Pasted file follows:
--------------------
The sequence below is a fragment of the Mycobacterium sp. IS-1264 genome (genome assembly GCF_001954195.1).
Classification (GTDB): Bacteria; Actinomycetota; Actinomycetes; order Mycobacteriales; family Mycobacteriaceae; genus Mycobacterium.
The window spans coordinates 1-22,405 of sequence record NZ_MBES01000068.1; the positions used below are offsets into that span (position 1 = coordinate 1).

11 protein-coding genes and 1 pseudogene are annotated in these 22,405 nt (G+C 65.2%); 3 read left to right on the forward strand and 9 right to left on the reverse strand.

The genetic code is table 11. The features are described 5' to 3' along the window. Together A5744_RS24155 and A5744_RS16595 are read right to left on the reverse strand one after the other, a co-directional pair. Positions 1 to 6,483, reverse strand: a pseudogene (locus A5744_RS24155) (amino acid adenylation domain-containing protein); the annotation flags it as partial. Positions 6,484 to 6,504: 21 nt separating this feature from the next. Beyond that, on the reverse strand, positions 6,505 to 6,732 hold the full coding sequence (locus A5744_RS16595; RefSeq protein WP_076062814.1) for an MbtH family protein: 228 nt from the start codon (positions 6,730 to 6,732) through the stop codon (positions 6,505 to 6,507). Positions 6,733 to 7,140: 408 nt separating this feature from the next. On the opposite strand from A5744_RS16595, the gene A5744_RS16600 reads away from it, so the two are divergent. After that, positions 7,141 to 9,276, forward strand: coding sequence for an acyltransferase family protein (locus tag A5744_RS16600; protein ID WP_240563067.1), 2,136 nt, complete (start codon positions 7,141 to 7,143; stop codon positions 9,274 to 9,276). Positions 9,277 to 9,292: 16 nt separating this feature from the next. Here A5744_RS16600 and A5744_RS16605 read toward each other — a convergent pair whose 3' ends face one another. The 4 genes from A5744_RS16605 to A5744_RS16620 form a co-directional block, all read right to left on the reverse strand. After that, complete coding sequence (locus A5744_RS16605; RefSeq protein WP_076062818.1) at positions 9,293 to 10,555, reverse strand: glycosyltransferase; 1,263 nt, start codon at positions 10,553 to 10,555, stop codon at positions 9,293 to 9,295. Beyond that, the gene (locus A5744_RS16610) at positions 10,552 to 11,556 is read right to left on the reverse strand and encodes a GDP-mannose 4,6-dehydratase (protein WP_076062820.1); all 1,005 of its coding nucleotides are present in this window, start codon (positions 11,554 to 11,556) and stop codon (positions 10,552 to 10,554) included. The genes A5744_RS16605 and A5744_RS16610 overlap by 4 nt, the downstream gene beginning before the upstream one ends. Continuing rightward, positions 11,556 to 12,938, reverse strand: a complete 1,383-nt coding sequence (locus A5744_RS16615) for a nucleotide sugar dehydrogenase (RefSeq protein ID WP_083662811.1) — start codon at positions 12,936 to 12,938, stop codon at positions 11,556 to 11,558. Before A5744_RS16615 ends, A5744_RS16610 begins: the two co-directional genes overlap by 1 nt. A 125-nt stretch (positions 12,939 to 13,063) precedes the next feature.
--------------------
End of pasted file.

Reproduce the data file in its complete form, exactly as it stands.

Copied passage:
The sequence below is a fragment of the Mycobacterium sp. IS-1264 genome (genome assembly GCF_001954195.1).
Classification (GTDB): Bacteria; Actinomycetota; Actinomycetes; order Mycobacteriales; family Mycobacteriaceae; genus Mycobacterium.
The window spans coordinates 1-22,405 of sequence record NZ_MBES01000068.1; the positions used below are offsets into that span (position 1 = coordinate 1).

11 protein-coding genes and 1 pseudogene are annotated in these 22,405 nt (G+C 65.2%); 3 read left to right on the forward strand and 9 right to left on the reverse strand.

The genetic code is table 11. The features are described 5' to 3' along the window. Together A5744_RS24155 and A5744_RS16595 are read right to left on the reverse strand one after the other, a co-directional pair. Positions 1 to 6,483, reverse strand: a pseudogene (locus A5744_RS24155) (amino acid adenylation domain-containing protein); the annotation flags it as partial. Positions 6,484 to 6,504: 21 nt separating this feature from the next. Beyond that, on the reverse strand, positions 6,505 to 6,732 hold the full coding sequence (locus A5744_RS16595; RefSeq protein WP_076062814.1) for an MbtH family protein: 228 nt from the start codon (positions 6,730 to 6,732) through the stop codon (positions 6,505 to 6,507). Positions 6,733 to 7,140: 408 nt separating this feature from the next. On the opposite strand from A5744_RS16595, the gene A5744_RS16600 reads away from it, so the two are divergent. After that, positions 7,141 to 9,276, forward strand: coding sequence for an acyltransferase family protein (locus tag A5744_RS16600; protein ID WP_240563067.1), 2,136 nt, complete (start codon positions 7,141 to 7,143; stop codon positions 9,274 to 9,276). Positions 9,277 to 9,292: 16 nt separating this feature from the next. Here A5744_RS16600 and A5744_RS16605 read toward each other — a convergent pair whose 3' ends face one another. The 4 genes from A5744_RS16605 to A5744_RS16620 form a co-directional block, all read right to left on the reverse strand. After that, complete coding sequence (locus A5744_RS16605; RefSeq protein WP_076062818.1) at positions 9,293 to 10,555, reverse strand: glycosyltransferase; 1,263 nt, start codon at positions 10,553 to 10,555, stop codon at positions 9,293 to 9,295. Beyond that, the gene (locus A5744_RS16610) at positions 10,552 to 11,556 is read right to left on the reverse strand and encodes a GDP-mannose 4,6-dehydratase (protein WP_076062820.1); all 1,005 of its coding nucleotides are present in this window, start codon (positions 11,554 to 11,556) and stop codon (positions 10,552 to 10,554) included. The genes A5744_RS16605 and A5744_RS16610 overlap by 4 nt, the downstream gene beginning before the upstream one ends. Continuing rightward, positions 11,556 to 12,938, reverse strand: a complete 1,383-nt coding sequence (locus A5744_RS16615) for a nucleotide sugar dehydrogenase (RefSeq protein ID WP_083662811.1) — start codon at positions 12,936 to 12,938, stop codon at positions 11,556 to 11,558. Before A5744_RS16615 ends, A5744_RS16610 begins: the two co-directional genes overlap by 1 nt. A 125-nt stretch (positions 12,939 to 13,063) precedes the next feature.